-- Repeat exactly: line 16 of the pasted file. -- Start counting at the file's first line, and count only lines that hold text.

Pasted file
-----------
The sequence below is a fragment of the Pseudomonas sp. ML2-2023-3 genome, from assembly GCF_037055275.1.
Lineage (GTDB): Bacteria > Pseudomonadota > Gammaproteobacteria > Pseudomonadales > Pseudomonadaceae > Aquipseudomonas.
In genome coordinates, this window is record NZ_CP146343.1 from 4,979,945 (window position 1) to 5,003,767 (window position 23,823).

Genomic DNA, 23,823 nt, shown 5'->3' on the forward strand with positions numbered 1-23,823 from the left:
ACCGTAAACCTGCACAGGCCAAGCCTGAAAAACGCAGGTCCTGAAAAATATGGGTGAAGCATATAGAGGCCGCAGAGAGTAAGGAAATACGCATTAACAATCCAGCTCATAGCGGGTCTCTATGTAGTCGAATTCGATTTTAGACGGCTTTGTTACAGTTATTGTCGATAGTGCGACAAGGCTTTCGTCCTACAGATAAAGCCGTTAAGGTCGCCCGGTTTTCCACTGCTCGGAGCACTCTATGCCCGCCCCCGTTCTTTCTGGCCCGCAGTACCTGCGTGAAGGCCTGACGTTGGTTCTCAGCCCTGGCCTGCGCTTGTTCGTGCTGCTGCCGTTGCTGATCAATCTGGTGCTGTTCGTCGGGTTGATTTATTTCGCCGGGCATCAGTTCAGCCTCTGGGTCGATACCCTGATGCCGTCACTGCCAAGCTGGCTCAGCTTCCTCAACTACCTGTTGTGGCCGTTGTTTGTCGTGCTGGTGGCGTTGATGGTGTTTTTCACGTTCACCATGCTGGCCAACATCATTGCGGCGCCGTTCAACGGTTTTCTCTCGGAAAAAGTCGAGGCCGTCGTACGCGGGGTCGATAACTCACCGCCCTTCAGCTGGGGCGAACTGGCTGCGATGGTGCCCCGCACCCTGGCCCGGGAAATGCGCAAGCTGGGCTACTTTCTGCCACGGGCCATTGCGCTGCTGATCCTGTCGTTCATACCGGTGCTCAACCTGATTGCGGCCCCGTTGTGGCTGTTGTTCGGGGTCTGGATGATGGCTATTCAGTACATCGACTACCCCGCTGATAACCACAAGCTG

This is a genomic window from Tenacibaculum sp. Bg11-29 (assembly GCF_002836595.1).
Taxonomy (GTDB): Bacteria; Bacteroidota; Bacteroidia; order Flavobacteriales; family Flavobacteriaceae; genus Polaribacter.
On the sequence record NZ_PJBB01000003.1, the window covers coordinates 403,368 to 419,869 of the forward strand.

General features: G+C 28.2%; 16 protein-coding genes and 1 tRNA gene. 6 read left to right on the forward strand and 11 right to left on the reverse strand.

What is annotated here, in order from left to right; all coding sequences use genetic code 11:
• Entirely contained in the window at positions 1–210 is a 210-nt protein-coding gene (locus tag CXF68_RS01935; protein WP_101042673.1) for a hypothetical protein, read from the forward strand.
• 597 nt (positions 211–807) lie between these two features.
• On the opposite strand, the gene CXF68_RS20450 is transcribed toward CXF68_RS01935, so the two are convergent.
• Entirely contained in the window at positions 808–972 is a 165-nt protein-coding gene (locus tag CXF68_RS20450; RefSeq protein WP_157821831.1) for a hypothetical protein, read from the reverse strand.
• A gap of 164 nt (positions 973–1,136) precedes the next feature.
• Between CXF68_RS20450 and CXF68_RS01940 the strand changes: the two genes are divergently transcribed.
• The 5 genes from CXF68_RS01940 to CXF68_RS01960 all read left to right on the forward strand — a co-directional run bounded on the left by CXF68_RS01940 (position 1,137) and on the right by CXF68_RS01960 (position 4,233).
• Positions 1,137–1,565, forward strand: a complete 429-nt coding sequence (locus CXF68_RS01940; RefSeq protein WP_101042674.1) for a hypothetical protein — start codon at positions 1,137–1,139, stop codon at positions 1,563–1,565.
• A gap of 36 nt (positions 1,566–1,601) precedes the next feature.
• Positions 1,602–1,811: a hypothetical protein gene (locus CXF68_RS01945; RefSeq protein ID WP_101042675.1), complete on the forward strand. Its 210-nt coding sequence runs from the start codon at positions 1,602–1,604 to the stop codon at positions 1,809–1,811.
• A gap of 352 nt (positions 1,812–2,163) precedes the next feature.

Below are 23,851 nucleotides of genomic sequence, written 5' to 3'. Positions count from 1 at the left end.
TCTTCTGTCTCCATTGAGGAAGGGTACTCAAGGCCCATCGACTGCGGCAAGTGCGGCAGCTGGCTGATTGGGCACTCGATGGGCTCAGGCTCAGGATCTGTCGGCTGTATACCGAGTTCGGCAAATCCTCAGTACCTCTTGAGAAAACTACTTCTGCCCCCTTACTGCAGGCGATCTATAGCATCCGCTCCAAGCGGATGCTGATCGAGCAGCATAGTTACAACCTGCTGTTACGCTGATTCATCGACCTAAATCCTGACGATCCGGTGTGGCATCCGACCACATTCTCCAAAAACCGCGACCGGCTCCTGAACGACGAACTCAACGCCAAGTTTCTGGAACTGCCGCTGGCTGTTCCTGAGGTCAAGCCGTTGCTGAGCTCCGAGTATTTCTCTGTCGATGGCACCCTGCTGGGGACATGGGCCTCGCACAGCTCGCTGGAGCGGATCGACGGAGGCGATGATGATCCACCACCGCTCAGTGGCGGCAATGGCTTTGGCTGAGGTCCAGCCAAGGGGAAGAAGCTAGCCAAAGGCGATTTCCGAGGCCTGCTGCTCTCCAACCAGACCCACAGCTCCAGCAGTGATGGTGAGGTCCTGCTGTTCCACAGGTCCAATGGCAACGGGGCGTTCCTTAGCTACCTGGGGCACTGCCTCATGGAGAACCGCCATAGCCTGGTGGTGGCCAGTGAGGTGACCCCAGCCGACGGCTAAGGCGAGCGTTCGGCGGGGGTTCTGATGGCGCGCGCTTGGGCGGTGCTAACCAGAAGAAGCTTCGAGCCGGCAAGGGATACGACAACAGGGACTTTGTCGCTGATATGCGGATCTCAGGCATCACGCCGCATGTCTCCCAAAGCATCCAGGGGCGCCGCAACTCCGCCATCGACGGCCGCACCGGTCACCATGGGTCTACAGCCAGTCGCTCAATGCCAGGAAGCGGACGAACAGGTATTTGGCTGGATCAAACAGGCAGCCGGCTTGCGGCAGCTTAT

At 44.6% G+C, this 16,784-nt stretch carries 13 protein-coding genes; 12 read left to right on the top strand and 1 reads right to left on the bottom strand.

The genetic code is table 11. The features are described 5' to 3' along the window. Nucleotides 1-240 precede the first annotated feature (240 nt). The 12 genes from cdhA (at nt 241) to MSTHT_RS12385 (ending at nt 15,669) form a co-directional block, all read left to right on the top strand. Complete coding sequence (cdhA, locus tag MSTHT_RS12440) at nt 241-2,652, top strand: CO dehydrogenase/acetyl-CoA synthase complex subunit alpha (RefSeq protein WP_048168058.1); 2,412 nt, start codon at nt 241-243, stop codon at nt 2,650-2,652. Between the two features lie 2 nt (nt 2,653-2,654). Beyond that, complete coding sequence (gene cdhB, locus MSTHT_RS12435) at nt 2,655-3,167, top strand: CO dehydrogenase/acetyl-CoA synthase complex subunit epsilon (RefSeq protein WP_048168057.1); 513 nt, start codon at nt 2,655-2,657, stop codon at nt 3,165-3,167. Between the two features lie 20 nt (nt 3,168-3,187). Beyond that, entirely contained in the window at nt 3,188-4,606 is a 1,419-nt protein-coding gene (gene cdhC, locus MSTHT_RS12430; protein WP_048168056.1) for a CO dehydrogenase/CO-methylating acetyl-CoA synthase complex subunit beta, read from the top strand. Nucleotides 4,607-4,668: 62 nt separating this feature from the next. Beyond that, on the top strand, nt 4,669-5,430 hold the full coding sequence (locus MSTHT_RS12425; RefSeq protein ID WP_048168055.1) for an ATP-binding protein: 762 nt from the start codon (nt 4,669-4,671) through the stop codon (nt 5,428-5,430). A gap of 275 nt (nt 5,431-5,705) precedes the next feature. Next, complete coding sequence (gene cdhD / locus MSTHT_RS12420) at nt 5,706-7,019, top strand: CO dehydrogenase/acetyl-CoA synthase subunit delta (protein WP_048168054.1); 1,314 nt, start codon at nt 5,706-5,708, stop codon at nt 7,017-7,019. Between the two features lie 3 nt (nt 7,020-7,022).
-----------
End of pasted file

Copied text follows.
• Between CXF68_RS20450 and CXF68_RS01940 the strand changes: the two genes are divergently transcribed.